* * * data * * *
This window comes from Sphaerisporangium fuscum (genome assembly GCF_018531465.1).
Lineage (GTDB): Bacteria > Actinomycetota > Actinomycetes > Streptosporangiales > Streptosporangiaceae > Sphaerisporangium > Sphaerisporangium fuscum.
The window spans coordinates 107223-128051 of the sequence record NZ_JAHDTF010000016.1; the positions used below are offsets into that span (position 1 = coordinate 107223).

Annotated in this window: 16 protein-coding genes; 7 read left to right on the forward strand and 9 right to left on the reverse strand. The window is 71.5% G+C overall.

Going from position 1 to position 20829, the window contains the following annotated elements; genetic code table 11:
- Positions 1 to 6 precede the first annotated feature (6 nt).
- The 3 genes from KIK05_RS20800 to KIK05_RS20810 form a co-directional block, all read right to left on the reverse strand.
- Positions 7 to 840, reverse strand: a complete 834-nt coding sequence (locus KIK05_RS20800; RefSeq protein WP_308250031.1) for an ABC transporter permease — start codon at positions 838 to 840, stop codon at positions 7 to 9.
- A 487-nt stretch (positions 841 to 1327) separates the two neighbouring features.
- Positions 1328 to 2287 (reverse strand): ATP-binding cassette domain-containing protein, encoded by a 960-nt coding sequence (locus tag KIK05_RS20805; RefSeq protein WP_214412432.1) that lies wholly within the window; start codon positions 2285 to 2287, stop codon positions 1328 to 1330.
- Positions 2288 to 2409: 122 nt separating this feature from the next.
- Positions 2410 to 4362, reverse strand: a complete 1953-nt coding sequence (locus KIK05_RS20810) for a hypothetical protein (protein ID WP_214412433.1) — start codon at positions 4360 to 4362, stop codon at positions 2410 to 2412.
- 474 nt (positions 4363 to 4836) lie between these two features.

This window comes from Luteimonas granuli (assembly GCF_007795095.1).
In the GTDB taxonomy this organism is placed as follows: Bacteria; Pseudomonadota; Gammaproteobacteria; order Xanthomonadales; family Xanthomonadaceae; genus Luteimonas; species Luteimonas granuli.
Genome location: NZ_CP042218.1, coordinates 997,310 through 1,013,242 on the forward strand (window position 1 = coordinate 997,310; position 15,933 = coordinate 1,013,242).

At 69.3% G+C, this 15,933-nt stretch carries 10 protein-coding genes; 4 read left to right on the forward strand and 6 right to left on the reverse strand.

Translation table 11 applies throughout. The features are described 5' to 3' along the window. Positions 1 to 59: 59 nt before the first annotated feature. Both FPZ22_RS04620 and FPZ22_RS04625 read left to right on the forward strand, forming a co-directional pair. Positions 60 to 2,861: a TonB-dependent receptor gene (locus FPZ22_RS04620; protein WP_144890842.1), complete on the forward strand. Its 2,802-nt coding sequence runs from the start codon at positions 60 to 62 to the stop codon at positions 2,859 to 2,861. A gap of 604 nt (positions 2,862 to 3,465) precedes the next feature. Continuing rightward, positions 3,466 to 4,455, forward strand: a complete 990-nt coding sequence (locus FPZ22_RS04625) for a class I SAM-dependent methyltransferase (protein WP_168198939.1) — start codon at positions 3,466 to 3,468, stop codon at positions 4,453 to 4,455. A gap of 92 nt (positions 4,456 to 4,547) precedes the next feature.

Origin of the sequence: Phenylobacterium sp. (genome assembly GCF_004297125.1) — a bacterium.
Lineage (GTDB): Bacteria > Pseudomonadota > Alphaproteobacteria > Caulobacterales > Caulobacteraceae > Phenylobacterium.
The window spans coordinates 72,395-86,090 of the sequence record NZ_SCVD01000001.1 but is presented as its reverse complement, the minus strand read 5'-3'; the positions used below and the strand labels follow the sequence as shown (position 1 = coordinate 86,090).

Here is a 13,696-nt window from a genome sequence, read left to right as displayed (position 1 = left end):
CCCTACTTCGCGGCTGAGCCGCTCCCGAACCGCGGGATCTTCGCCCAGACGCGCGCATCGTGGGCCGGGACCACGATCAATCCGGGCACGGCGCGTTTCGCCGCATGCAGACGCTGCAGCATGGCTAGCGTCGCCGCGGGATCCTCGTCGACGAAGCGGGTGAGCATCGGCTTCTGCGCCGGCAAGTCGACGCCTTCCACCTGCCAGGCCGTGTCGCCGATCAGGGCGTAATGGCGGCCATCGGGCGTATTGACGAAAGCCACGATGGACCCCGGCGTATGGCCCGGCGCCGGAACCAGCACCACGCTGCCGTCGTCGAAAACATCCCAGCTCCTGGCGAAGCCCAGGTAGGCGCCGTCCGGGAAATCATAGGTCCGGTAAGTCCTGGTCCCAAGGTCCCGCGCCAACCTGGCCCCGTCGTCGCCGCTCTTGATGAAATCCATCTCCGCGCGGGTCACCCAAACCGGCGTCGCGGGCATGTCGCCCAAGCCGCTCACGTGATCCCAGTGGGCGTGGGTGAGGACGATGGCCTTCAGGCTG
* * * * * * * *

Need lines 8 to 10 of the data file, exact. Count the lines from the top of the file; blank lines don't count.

- Positions 7 to 840, reverse strand: a complete 834-nt coding sequence (locus KIK05_RS20800; RefSeq protein WP_308250031.1) for an ABC transporter permease — start codon at positions 838 to 840, stop codon at positions 7 to 9.
- A 487-nt stretch (positions 841 to 1327) separates the two neighbouring features.
- Positions 1328 to 2287 (reverse strand): ATP-binding cassette domain-containing protein, encoded by a 960-nt coding sequence (locus tag KIK05_RS20805; RefSeq protein WP_214412432.1) that lies wholly within the window; start codon positions 2285 to 2287, stop codon positions 1328 to 1330.